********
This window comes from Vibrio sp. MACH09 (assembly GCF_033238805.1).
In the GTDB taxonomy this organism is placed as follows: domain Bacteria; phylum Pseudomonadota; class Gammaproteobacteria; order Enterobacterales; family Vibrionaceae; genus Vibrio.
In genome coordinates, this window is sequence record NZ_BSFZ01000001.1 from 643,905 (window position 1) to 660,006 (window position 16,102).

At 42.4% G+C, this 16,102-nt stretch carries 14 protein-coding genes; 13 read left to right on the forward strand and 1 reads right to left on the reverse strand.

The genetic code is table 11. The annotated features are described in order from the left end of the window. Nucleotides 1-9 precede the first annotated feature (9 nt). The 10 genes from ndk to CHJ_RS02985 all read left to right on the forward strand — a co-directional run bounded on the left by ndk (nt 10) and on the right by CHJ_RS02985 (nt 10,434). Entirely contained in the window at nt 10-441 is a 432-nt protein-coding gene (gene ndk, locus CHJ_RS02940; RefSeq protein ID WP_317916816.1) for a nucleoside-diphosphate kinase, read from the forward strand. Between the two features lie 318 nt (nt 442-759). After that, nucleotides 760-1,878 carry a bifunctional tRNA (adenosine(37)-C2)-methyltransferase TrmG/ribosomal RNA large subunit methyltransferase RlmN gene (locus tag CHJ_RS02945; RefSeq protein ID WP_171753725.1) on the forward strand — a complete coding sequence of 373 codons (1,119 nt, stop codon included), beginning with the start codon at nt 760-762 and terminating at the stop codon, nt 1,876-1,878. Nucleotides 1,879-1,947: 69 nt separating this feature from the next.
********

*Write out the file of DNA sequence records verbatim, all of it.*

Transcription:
This window comes from Vibrio sp. MACH09 (assembly GCF_033238805.1).
In the GTDB taxonomy this organism is placed as follows: domain Bacteria; phylum Pseudomonadota; class Gammaproteobacteria; order Enterobacterales; family Vibrionaceae; genus Vibrio.
In genome coordinates, this window is sequence record NZ_BSFZ01000001.1 from 643,905 (window position 1) to 660,006 (window position 16,102).

At 42.4% G+C, this 16,102-nt stretch carries 14 protein-coding genes; 13 read left to right on the forward strand and 1 reads right to left on the reverse strand.

The genetic code is table 11. The annotated features are described in order from the left end of the window. Nucleotides 1-9 precede the first annotated feature (9 nt). The 10 genes from ndk to CHJ_RS02985 all read left to right on the forward strand — a co-directional run bounded on the left by ndk (nt 10) and on the right by CHJ_RS02985 (nt 10,434). Entirely contained in the window at nt 10-441 is a 432-nt protein-coding gene (gene ndk, locus CHJ_RS02940; RefSeq protein ID WP_317916816.1) for a nucleoside-diphosphate kinase, read from the forward strand. Between the two features lie 318 nt (nt 442-759). After that, nucleotides 760-1,878 carry a bifunctional tRNA (adenosine(37)-C2)-methyltransferase TrmG/ribosomal RNA large subunit methyltransferase RlmN gene (locus tag CHJ_RS02945; RefSeq protein ID WP_171753725.1) on the forward strand — a complete coding sequence of 373 codons (1,119 nt, stop codon included), beginning with the start codon at nt 760-762 and terminating at the stop codon, nt 1,876-1,878. Nucleotides 1,879-1,947: 69 nt separating this feature from the next.